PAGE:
In her treatment of the Florence cathedral, Sister Janet likens the unfinished church to members of religious orders who have built a foundation. The gaping hole stands for the aims of younger members desiring to take risks. These unfulfilled aims are a challenge to our communities because they speak to a lack of effectiveness, perhaps owing to fear. They are, however, connected both logically and imaginatively to the dome, a hope-filled metaphor for the bringing to fruition those dreams of younger members.
What is required by the foundation builders, suggests Sister Janet, is a willingness to risk. I’d like to elaborate briefly on this particular concept since I too think we need to take more risks, and since what I know of Brunelleschi’s story connects with what I know of effective risk-taking from my former work in the technology industry. It often strikes me that the facilitators of meetings of women religious talk about risk, but avoid the precise qualities of the concept that make a mission effective. Here are some things that ought to enter into our conversations about risk:
Effective risk is not only, or primarily, about gambling, but about learning.
Large professional organizations have whole departments established to absorb the failure of experiments. These they name R&D, or Research and Development (in healthcare, Risk Management) Our way of life proscribes grand expenditures for experiments, but surely we can test the waters in small ways and cultivate what success comes of these “trial runs.” Are we willing to expand small plans into greater ones when we experience momentum and success in our efforts? Are we willing to abandon those projects that have become ineffective?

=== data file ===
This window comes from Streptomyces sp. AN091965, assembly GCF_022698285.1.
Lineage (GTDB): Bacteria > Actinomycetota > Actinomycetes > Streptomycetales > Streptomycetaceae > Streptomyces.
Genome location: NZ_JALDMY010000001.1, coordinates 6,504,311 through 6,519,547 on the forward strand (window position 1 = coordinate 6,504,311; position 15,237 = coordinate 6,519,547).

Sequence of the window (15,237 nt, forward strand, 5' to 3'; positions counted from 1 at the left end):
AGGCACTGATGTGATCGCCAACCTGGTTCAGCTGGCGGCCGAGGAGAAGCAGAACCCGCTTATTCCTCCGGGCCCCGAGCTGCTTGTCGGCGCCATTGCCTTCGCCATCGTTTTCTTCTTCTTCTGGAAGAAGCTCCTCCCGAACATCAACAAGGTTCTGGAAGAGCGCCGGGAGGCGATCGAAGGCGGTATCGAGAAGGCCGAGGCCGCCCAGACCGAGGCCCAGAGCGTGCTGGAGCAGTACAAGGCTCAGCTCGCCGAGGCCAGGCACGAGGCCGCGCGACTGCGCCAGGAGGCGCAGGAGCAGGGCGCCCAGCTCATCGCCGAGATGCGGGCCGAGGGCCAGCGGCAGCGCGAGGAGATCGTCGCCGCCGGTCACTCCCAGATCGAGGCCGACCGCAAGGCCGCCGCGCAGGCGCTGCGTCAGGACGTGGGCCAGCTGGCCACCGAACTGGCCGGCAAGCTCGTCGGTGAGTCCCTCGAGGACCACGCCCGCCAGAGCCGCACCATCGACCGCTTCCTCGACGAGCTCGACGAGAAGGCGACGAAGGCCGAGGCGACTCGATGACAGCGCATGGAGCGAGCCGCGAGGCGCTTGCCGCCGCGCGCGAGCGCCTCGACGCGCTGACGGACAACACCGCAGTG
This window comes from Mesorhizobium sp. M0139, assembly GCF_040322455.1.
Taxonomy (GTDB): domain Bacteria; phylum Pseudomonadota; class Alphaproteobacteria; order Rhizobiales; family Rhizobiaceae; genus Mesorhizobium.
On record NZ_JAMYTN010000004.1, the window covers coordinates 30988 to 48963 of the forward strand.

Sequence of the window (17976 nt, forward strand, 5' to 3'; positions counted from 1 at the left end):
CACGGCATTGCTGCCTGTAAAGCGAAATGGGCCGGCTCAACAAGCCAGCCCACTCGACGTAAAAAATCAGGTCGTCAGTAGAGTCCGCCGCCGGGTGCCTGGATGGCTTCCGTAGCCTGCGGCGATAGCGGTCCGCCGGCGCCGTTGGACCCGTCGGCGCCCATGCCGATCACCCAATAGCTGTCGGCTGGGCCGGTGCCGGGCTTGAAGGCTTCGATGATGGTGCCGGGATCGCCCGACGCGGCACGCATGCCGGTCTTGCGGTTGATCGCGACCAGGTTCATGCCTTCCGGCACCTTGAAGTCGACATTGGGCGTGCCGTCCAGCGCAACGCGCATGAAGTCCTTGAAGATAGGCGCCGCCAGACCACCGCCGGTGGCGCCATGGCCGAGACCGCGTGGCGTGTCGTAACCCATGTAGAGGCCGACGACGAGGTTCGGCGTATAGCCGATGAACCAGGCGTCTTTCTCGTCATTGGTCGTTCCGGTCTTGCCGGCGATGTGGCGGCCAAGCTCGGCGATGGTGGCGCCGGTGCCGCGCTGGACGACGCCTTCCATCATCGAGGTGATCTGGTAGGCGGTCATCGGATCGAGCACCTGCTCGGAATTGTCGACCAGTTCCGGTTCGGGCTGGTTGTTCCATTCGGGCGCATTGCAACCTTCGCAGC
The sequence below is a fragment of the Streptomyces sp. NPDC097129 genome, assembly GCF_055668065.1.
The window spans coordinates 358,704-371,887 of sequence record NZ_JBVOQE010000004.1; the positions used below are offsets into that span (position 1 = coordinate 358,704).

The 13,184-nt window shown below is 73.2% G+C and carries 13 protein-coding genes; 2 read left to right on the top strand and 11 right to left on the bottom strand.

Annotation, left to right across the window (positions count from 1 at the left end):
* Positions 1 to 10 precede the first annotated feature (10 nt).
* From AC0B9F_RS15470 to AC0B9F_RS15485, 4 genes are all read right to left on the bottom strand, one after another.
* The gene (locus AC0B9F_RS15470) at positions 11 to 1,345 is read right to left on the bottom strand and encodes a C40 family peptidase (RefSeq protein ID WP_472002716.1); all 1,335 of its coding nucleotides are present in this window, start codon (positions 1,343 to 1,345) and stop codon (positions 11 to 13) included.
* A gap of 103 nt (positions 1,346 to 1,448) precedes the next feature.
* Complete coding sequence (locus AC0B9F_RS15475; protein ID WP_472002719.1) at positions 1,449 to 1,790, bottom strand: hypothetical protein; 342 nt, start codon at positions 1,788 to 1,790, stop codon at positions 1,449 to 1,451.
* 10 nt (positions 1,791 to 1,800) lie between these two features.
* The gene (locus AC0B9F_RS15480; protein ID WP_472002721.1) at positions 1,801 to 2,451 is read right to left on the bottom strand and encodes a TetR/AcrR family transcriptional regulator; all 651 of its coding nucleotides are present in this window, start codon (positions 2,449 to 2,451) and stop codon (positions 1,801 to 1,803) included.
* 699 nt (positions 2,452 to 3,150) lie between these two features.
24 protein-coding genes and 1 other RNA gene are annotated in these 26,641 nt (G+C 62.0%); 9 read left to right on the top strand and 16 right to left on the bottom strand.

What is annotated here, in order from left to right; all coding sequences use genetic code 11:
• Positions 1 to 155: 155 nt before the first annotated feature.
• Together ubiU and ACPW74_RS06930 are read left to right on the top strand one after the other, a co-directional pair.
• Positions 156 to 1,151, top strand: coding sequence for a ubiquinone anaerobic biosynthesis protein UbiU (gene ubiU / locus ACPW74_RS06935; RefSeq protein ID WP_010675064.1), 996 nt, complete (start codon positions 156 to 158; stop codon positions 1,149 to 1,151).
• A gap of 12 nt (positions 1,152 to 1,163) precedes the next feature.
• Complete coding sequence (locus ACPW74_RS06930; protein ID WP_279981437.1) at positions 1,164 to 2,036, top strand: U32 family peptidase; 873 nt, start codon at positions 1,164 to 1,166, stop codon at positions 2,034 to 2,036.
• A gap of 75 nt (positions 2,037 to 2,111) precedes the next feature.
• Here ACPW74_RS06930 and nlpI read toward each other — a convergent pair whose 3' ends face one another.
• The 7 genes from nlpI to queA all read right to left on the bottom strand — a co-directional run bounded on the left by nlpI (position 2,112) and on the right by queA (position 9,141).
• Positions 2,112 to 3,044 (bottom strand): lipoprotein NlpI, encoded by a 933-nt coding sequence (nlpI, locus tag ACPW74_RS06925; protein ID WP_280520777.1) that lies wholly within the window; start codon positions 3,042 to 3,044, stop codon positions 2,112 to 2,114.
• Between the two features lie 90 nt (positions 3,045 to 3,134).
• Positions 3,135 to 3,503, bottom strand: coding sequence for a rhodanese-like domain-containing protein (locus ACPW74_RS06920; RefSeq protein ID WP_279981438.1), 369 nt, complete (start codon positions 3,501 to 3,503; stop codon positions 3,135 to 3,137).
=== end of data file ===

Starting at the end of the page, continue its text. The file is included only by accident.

Effective risk involves speed.
Do you remember the days when Microsoft dumped one lousy OS update after another on the market? Ok, yes, they still do that! Microsoft [and Apple] taught both the world and IBM a lesson about the effectiveness of bringing a bad product to market quickly. You read that right – a bad product. They were even energetic in their efforts to unload bad product because what was bad in the buyer’s world was only imperfect in theirs. They knew that the customers’ first negative impression would be transformed by improvements that followed on the heels of the first run.